The folks at IBM would like to add a "container" capability to the Linux
kernel. Containers are a way of walling a group of processes off from the
rest of the system; a process within a container will only see its fellow
inmate processes and whatever resources are made accessible to that
container. This feature has some obvious security-related applications.
IBM's plans, evidently, also include the ability to pack up a container and
move it to another physical host without disrupting the processes trapped
The patches which have been circulating so far fall short of the final plan,
but they already disturb enough code to have attracted some skeptical
criticism. In particular, the 34-part PID virtualization patch
creates a simple container type, and implements a separate process ID space
within containers. But, as we'll see, doing even that much involves some
significant kernel changes.
The containers themselves are fairly simple. The patches create a virtual
file called /proc/container. If a process writes a string to that
file, a new container is created for that process, using the string as its
name. The namespace is global, so every container on the system must have
a unique name. Any child processes created by the newly-contained process
will also be trapped within the container, with no way out.
At this point, being inside a container does not affect a process's life
that much. The one thing that does change, however, is that each container
has its own process ID (PID) space. Processes within the container can
only see others in the same container. There is nothing particularly
controversial about that behavior, but the developers have another
objective in mind: they want to be able to change the PIDs of contained
processes without the processes themselves noticing. In particular, they
would like to be able to migrate a container to a different system, which
will certainly assign new PIDs to every process within the container. Code
written for Unix-like systems does not normally expect its PID to change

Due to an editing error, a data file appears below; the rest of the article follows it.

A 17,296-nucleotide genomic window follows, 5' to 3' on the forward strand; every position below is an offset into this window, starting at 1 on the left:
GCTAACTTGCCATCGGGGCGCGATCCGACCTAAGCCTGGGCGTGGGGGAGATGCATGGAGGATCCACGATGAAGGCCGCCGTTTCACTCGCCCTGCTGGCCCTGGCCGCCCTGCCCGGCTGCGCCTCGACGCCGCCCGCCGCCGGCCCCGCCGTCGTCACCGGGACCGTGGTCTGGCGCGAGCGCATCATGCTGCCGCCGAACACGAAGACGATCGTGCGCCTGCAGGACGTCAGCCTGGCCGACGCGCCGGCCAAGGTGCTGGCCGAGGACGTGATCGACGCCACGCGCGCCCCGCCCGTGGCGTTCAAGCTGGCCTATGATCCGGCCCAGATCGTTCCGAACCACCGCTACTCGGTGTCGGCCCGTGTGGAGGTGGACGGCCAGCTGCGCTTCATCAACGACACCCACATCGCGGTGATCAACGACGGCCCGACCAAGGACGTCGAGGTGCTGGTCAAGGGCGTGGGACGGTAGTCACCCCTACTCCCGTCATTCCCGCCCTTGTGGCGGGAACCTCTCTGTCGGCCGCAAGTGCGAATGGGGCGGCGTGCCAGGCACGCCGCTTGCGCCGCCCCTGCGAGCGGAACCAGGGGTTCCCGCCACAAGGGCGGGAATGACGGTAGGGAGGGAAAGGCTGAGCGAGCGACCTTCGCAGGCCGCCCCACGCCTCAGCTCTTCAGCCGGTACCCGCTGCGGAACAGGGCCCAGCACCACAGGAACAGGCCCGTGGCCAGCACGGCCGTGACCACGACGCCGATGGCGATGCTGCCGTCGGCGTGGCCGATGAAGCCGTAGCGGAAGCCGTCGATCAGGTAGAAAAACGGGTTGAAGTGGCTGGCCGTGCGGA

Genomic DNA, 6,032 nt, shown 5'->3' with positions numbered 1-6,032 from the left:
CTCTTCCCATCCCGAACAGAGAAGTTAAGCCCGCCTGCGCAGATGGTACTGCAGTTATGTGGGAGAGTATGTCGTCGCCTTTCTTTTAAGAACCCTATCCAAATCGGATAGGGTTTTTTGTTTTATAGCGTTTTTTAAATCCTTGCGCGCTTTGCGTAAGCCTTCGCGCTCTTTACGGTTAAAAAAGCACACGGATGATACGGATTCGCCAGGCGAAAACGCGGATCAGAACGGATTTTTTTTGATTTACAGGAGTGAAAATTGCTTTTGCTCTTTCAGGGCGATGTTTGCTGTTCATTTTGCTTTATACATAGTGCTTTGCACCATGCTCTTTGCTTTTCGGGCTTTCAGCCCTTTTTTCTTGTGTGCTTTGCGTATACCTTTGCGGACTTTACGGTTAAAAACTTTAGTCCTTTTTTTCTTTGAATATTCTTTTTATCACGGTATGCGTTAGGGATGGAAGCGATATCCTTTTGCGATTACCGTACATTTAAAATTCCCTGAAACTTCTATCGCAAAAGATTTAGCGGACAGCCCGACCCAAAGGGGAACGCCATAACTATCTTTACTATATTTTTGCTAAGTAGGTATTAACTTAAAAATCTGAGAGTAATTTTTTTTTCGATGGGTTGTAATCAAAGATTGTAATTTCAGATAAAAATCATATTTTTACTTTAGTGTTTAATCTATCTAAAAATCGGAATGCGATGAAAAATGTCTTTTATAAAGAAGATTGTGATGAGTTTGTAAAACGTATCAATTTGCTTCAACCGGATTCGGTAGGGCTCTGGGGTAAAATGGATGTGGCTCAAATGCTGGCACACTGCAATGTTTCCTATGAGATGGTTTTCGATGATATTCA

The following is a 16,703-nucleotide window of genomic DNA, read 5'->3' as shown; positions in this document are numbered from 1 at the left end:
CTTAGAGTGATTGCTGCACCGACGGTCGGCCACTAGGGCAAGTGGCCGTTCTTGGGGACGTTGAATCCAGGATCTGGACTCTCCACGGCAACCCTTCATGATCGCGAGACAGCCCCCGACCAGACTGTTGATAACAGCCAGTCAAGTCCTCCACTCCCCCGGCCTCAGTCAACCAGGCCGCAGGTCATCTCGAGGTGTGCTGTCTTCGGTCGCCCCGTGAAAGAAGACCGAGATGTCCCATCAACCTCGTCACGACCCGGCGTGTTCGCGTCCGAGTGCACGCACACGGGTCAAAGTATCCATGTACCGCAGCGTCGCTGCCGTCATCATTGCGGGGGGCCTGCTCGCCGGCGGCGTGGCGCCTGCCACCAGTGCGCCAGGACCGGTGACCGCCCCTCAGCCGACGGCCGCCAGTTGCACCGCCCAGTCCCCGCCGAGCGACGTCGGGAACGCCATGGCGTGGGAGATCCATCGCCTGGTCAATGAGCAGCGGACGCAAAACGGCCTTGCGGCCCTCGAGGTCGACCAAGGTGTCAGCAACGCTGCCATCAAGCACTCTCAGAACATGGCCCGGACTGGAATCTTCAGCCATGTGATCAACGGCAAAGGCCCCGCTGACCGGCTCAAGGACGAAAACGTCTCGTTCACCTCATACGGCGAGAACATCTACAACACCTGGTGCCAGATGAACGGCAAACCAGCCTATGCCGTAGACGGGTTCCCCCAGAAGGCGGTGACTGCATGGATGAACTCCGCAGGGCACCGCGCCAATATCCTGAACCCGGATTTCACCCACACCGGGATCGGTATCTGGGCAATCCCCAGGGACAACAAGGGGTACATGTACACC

over time, however; so switching PIDs underneath a process could lead to all
kinds of strange behavior. To avoid this problem, the plan is that PIDs remain
constant within the container, even if those PIDs change in the real world.
Implementing constant PIDs (from a viewpoint inside the container) is not a
straightforward task; it involves adding a whole new virtualization layer
inside the kernel. There are two types of PIDs now, "real" PIDs and the
virtual PIDs used by contained processes. Any place in the kernel which
deals with PID values must become aware of which type of PID it is using,
and convert to the other type when necessary. So, as a general rule, any
code which exchanges PIDs with user space must use the virtual variety,
while PIDs handled within the kernel are real.
The PID logic is complicated by a few little details, like: what happens
when containers are nested? A process living within a container has a real
PID and a virtual PID associated with the container. If that process
creates a container of its own, it will acquire yet another PID associated
with the new container. So it is not possible to simply convert a real PID
to a virtual PID; such questions require a "context" so that the kernel
knows which virtual PID is wanted.
The result of all this is that PID handling within the kernel changes
significantly. Code which used to get the current process's PID with
current->pid must now use tsk_pid(current) for the
real PID, or tsk_vpid(current) for the virtual PID - and it must
know which one it wants. In situations where more than one virtual PID
might be appropriate, tsk_vpid_ctx() must be used to supply the
context. Much of the patch set is concerned simply with
making these conversions; for good measure, it also renames the pid
field of struct task_struct to catch any code still trying to
access it directly.
Behind all of this is a concept called "pidspaces." The patch carves up
the global PID space takes the upper 9 bits of the 32-bit PID value and
puts the pidspace number there. A virtual PID as seen within a container
is turned into a real kernel PID by stuffing the pidspace number in those
upper bits. Since the contained processes only see virtual PIDs, they
never see the pidspace number, and they will not notice if that number
All of this code seems to work, but there is a certain amount of opposition
to merging it. As Alan Cox put it:
This is an obscure, weird piece of functionality for some special
case usages most of which are going to be eliminated by Xen. I
don't see the kernel side justification for it at all.
The developers answer that the ability to checkpoint and restart process
trees, possibly moving them in between, will be highly useful. Some other
virtualization projects also require this capability - not everybody wants
to use Xen. So the pressure for
PID virtualization probably won't just go away.
What might happen is that the hiding of current->pid might be
taken out, greatly reducing the size of the patch. Another idea which has
been floated is to eliminate, to the greatest degree possible, the use of
PIDs within the kernel. Almost any in-kernel use of a PID can be replaced
with a direct pointer to the task structure. If a PID eventually is
reduced to little more than a process-identifying cookie used for
communication with user space, it will be easier to virtualize without
complicating large amounts of kernel code.
to post comments)